NOTE: This article is also in the November/December 2022 Issue 9 of Torah Sisters Magazine. Get it quick while it’s still available in print!
Ask the Torah Sisters – Do you have any advice for new Torah Keepers for Quitting Doing Christmas with Extended Family?
The first year is the hardest. It can be scary and hard but trust there will be blessings and peace as you walk through it. Even if it doesn’t seem like it, peace will come. -Coley
They look at me like I’m crazy but I give them the seekingscripture.com. Link and tell them to read it for themselves. Don’t take my word for it. I completely agree with Christy that you have to get into the scripture yourself and see what he reveals to you. It is your walk. And her quote that your calling was not a conference call!! I love that! -Barbra
Remain strong and remember, that it is more important to please God than it is to please man. In all things, hold on to truth because that is the best testimony for your family. My mom has said my conviction and unwavering position has been convicting for her. -Jenn
Be proactive about finding other special times to connect with them instead – so you’re not just left with a giant void. That might look like inviting them to feasts if they’re willing to come see what they’re like, or just creating a random reason to be together and make memories. -Kayte
Be gentle, people don’t like to give up their holidays. Lead by example, let them ask questions, and then answer in a loving way. -Sam
Prayer for guidance and for the heart of loved ones to be touched with understanding and then having a quiet, brief, but intentional conversation. Politely sharing your beliefs is a great way to handle this issue. Also, being prepared for giving the Biblical/historical reasons for your conviction is a plus. Be prepared to stand your ground, firmly, in the midst of pushback from beloved relatives and friends. However, do so with love, even in your firmness. Remember, this is to honor your Creator. Prepare to do this ahead of the holidays if possible, to give loved ones time to deal with the shock/disappointment. This will show mercy and graciousness on your part. Be encouraged, as you are not alone. -Joyful
Christmas day is the slowest day on the ski slopes. -Amanda
I would say to definitely pray about how and when you have that conversation. I prayed for an open door and He gave it. I think prayer is key. Not everyone will do it the same way. Be led by the Holy Spirit. -Karen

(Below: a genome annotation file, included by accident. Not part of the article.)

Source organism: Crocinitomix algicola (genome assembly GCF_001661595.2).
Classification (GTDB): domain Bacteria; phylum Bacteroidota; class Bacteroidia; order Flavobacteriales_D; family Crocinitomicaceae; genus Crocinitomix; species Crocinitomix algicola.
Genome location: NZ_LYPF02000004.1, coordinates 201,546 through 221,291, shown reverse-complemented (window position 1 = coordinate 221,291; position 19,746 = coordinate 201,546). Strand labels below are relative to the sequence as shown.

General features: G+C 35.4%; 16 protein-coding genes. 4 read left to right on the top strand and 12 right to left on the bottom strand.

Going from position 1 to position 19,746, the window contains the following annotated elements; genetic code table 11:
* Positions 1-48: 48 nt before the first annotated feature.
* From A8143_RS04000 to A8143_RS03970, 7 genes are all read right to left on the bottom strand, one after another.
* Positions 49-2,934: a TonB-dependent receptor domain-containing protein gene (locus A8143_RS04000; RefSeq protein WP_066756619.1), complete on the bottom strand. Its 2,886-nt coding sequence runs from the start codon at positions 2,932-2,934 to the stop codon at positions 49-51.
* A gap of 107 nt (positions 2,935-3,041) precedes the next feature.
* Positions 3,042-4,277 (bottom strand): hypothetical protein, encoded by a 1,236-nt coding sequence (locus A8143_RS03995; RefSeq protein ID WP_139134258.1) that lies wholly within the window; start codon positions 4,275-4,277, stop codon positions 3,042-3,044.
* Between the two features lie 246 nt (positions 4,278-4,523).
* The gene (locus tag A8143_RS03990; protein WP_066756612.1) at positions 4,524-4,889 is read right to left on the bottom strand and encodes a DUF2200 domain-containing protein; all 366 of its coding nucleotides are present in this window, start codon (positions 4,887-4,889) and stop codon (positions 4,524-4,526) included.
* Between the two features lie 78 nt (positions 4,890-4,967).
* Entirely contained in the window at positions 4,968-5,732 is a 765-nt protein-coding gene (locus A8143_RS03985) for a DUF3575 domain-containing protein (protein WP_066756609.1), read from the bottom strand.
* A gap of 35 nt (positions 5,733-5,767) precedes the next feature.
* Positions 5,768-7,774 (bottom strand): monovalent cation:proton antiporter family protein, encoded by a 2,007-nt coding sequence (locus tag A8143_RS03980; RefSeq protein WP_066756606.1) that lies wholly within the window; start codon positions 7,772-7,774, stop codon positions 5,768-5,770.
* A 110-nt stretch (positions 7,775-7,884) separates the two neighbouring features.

My family just kinda laughed it off at first but asked more questions every year. It did not take long and my mom and sisters joined me. -Jarad
Pray, have patience, and be loving. Oftentimes our families grieve us changing just as much as we grieve them participating. They don’t understand, and only God Himself can open eyes and hearts. -Paige
It’s okay to mourn. But stay strong. There are blessings that abound from being set apart. -Carrie
Choose not to be worried about what other people think. Some people aren’t going to like it and that’s okay. Obeying the Father is more important than pleasing people. -Sarah
My husband gently reminded me when I was trying to find a way to join my mother for Xmas by saying, there are 364 other days of the year you can go and have supper with her. He wasn’t wrong. -Jennie
Be prepared for people to tell you that not keeping Easter and Christmas means they don’t believe in Christ’s redeeming love… so be prepared to share the goodness of first fruits and sukkot that point to the same things but are actually biblical. -Kara
Do it well before the holiday. Emotions run higher around that time. -Hester
We can do a big family cookout or get together later on and throughout the year we don’t have to wait until that day! Plus we can give gifts of love for each other throughout the year as we see something we know one of us would like or need it doesn’t have to be reserved for that day and time only. -Living Waters